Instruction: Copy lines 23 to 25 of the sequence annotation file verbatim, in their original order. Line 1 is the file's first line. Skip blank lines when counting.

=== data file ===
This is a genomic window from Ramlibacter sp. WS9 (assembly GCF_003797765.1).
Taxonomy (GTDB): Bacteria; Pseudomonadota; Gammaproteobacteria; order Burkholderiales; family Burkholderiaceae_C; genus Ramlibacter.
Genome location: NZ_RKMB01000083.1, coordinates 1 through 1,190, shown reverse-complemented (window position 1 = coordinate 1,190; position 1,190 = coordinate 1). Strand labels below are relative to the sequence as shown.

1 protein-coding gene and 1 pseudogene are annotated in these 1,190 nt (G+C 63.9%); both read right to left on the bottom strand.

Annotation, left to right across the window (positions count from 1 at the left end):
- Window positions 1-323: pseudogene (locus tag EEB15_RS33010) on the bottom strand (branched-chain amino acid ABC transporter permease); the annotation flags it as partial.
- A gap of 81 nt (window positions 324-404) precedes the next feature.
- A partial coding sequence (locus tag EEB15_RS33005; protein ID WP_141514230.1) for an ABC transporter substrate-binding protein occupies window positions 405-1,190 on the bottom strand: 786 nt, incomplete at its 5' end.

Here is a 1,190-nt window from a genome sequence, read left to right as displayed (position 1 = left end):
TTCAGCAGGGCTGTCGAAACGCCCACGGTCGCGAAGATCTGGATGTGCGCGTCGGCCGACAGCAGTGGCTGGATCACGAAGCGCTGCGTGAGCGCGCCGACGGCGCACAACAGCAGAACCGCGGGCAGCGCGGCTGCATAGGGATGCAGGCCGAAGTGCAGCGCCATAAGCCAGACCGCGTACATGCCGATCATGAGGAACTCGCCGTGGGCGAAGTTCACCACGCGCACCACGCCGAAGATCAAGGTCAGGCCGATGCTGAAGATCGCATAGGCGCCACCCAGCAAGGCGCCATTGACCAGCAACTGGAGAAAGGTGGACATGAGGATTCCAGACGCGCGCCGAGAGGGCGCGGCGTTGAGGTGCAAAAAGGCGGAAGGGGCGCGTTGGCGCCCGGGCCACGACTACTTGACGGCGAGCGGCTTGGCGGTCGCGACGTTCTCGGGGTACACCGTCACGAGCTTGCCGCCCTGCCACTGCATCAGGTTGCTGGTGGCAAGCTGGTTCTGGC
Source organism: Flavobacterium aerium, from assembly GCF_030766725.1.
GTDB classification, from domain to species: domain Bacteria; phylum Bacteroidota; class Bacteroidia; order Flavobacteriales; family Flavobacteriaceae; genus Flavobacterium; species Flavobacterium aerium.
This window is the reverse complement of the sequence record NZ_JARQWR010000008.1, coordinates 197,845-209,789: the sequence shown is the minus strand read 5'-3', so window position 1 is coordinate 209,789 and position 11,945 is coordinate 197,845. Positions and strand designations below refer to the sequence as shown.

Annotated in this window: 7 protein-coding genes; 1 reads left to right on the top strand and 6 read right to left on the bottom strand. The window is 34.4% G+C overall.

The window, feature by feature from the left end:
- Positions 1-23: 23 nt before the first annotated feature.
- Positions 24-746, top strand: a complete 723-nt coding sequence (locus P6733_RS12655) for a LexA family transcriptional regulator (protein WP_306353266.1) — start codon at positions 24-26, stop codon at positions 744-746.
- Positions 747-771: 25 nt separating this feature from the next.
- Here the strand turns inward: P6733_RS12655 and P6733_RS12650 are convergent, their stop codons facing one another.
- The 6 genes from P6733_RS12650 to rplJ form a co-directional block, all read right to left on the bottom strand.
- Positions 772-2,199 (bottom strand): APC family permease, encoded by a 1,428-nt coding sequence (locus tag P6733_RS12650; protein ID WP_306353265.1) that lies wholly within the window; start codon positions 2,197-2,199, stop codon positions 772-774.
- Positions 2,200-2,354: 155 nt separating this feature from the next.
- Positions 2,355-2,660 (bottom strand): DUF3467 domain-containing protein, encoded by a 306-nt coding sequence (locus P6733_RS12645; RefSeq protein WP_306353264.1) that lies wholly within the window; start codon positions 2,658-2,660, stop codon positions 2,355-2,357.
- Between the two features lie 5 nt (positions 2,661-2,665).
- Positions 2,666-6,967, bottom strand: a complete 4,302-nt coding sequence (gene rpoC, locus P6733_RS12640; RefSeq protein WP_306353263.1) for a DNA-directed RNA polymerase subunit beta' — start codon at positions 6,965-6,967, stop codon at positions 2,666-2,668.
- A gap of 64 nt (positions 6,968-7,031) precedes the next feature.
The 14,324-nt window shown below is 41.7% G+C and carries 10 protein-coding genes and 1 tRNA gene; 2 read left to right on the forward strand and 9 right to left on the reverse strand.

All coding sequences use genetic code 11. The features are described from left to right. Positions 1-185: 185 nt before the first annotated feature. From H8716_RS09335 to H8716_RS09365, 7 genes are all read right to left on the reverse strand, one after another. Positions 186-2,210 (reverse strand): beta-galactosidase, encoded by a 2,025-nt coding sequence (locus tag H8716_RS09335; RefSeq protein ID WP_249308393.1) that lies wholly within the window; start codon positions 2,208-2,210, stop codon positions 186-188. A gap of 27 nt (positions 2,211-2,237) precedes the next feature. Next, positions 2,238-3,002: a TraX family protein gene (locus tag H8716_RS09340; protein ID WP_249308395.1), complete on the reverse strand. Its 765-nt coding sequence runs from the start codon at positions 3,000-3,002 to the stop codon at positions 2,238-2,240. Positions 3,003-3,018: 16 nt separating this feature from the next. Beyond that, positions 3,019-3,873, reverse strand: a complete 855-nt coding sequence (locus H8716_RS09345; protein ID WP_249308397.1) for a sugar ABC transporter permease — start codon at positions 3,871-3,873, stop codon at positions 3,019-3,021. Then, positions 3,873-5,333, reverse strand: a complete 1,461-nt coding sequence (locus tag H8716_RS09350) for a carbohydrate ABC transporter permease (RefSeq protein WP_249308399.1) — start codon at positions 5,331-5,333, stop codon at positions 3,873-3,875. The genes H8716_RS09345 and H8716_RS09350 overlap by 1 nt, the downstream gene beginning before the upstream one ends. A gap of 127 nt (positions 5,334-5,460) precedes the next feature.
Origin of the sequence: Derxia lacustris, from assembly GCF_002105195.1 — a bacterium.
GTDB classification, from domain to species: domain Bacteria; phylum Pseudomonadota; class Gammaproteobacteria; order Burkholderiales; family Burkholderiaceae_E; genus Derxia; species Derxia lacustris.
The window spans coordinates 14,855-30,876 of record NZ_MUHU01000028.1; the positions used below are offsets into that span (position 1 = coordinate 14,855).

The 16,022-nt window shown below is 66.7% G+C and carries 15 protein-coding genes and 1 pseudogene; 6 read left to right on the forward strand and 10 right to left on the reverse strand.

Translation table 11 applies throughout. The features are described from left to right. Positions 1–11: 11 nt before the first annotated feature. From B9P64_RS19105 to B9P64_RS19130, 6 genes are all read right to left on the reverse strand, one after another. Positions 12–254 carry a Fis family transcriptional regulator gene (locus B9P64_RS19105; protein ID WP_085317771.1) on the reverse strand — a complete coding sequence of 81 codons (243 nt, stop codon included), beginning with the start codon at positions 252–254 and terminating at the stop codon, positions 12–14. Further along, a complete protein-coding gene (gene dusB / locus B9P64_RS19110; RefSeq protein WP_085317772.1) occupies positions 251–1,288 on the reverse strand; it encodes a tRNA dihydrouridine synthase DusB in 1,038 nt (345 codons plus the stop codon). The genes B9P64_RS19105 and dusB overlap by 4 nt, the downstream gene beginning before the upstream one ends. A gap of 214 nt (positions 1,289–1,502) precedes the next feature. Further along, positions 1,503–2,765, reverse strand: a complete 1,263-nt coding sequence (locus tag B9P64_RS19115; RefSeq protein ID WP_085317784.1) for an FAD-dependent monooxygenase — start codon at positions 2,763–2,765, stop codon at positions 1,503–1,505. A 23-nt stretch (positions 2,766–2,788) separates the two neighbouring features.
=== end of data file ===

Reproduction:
- Positions 2,355-2,660 (bottom strand): DUF3467 domain-containing protein, encoded by a 306-nt coding sequence (locus P6733_RS12645; RefSeq protein WP_306353264.1) that lies wholly within the window; start codon positions 2,658-2,660, stop codon positions 2,355-2,357.
- Between the two features lie 5 nt (positions 2,661-2,665).
- Positions 2,666-6,967, bottom strand: a complete 4,302-nt coding sequence (gene rpoC, locus P6733_RS12640; RefSeq protein WP_306353263.1) for a DNA-directed RNA polymerase subunit beta' — start codon at positions 6,965-6,967, stop codon at positions 2,666-2,668.